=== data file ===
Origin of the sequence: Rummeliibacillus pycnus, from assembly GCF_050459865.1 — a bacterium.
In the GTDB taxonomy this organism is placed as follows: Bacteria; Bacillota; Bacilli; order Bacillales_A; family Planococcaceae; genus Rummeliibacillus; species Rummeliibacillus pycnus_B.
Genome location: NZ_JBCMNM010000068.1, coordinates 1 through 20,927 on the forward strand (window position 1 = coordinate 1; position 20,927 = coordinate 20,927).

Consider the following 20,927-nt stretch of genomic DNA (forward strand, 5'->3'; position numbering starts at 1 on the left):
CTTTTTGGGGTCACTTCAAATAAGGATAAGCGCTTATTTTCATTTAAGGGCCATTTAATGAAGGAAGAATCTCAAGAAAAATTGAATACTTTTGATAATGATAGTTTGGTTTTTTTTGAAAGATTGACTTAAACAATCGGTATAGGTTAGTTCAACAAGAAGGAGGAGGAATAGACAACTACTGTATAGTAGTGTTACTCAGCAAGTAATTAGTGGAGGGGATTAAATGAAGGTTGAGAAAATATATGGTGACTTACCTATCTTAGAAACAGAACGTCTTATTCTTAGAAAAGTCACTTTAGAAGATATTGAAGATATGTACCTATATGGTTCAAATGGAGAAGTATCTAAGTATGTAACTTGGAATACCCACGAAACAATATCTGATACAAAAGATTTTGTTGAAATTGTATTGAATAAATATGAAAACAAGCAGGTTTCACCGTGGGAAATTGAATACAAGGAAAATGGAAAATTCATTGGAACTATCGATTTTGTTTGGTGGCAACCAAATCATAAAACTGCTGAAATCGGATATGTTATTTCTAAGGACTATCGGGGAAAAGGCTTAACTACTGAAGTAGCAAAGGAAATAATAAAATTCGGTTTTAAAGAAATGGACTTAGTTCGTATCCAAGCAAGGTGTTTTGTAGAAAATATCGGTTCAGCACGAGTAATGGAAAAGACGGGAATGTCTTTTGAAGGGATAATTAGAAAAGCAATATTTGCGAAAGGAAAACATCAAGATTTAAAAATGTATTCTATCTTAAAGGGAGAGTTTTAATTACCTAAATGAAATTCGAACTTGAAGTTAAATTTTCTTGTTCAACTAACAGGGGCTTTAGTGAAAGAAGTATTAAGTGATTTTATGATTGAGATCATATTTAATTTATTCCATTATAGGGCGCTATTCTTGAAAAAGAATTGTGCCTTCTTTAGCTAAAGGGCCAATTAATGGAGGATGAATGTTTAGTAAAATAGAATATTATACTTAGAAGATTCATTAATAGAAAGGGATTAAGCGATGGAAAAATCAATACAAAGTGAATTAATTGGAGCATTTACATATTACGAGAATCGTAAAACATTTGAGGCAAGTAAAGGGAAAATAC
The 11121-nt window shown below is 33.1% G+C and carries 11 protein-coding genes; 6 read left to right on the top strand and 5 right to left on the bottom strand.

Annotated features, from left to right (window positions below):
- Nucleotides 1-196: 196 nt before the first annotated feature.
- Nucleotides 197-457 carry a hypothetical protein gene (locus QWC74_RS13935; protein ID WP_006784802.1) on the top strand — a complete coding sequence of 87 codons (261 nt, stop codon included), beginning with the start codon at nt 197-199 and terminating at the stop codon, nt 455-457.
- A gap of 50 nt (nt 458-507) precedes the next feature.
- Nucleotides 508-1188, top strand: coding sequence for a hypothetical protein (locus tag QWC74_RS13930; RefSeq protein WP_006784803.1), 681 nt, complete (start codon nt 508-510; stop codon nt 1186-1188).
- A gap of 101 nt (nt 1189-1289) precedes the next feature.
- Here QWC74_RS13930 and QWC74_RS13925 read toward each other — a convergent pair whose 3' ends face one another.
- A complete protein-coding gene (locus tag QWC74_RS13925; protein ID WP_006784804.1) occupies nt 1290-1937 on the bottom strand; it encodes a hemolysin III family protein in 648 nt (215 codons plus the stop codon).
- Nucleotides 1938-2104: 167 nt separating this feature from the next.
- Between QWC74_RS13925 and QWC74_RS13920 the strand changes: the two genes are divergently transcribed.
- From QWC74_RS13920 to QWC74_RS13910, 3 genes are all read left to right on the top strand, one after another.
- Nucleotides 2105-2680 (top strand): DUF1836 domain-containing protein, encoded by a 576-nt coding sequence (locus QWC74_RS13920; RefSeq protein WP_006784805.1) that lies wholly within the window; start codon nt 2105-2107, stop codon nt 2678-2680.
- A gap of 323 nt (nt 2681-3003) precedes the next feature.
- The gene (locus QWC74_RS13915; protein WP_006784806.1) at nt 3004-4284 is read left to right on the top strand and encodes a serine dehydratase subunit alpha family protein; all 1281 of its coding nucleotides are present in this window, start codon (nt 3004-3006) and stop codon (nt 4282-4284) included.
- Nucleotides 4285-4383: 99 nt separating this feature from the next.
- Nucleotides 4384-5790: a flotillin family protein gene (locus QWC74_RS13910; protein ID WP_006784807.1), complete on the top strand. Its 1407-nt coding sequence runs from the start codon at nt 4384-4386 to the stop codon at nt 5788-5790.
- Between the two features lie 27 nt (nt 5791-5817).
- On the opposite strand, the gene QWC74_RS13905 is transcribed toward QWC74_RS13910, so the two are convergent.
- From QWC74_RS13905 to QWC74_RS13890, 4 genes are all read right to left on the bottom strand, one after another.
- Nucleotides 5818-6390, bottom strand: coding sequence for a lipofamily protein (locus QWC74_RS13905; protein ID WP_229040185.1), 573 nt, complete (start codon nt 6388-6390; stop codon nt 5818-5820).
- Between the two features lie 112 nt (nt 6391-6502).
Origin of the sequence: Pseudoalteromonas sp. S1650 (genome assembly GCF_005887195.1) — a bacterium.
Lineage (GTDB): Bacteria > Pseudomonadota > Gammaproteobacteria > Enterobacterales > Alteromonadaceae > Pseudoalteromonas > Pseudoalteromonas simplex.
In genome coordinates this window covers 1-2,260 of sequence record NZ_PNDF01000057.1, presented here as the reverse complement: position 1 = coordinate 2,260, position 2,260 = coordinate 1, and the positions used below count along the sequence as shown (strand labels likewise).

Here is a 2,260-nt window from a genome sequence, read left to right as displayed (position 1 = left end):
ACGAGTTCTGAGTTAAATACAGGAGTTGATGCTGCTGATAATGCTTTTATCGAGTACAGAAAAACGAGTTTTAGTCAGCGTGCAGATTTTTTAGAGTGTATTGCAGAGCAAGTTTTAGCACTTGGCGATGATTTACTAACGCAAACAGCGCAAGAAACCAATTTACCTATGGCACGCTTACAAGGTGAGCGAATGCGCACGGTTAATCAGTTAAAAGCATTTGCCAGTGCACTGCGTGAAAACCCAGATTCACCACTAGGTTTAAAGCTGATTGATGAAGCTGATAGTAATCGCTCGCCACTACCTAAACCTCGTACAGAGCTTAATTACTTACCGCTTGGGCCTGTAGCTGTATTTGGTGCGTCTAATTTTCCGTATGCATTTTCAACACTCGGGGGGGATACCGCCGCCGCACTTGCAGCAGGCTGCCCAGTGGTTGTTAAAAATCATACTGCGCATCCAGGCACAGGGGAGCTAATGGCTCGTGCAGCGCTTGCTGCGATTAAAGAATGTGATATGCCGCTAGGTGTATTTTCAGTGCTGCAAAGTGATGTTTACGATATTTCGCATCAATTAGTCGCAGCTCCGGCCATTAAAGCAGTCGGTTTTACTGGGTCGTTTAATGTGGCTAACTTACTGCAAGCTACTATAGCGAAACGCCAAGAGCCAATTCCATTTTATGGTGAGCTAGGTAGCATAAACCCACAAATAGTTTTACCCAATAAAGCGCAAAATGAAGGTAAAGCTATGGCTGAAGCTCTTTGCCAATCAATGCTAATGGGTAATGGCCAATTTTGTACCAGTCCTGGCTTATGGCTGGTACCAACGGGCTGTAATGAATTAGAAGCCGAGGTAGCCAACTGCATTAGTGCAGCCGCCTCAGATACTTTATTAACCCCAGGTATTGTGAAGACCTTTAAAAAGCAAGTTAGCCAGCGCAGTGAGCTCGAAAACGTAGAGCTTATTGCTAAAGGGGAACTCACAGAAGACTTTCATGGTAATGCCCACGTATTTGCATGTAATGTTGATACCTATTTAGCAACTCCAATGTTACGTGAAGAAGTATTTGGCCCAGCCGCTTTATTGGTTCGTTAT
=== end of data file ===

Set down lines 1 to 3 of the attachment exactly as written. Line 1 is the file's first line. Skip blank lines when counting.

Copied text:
Origin of the sequence: Rummeliibacillus pycnus, from assembly GCF_050459865.1 — a bacterium.
In the GTDB taxonomy this organism is placed as follows: Bacteria; Bacillota; Bacilli; order Bacillales_A; family Planococcaceae; genus Rummeliibacillus; species Rummeliibacillus pycnus_B.
Genome location: NZ_JBCMNM010000068.1, coordinates 1 through 20,927 on the forward strand (window position 1 = coordinate 1; position 20,927 = coordinate 20,927).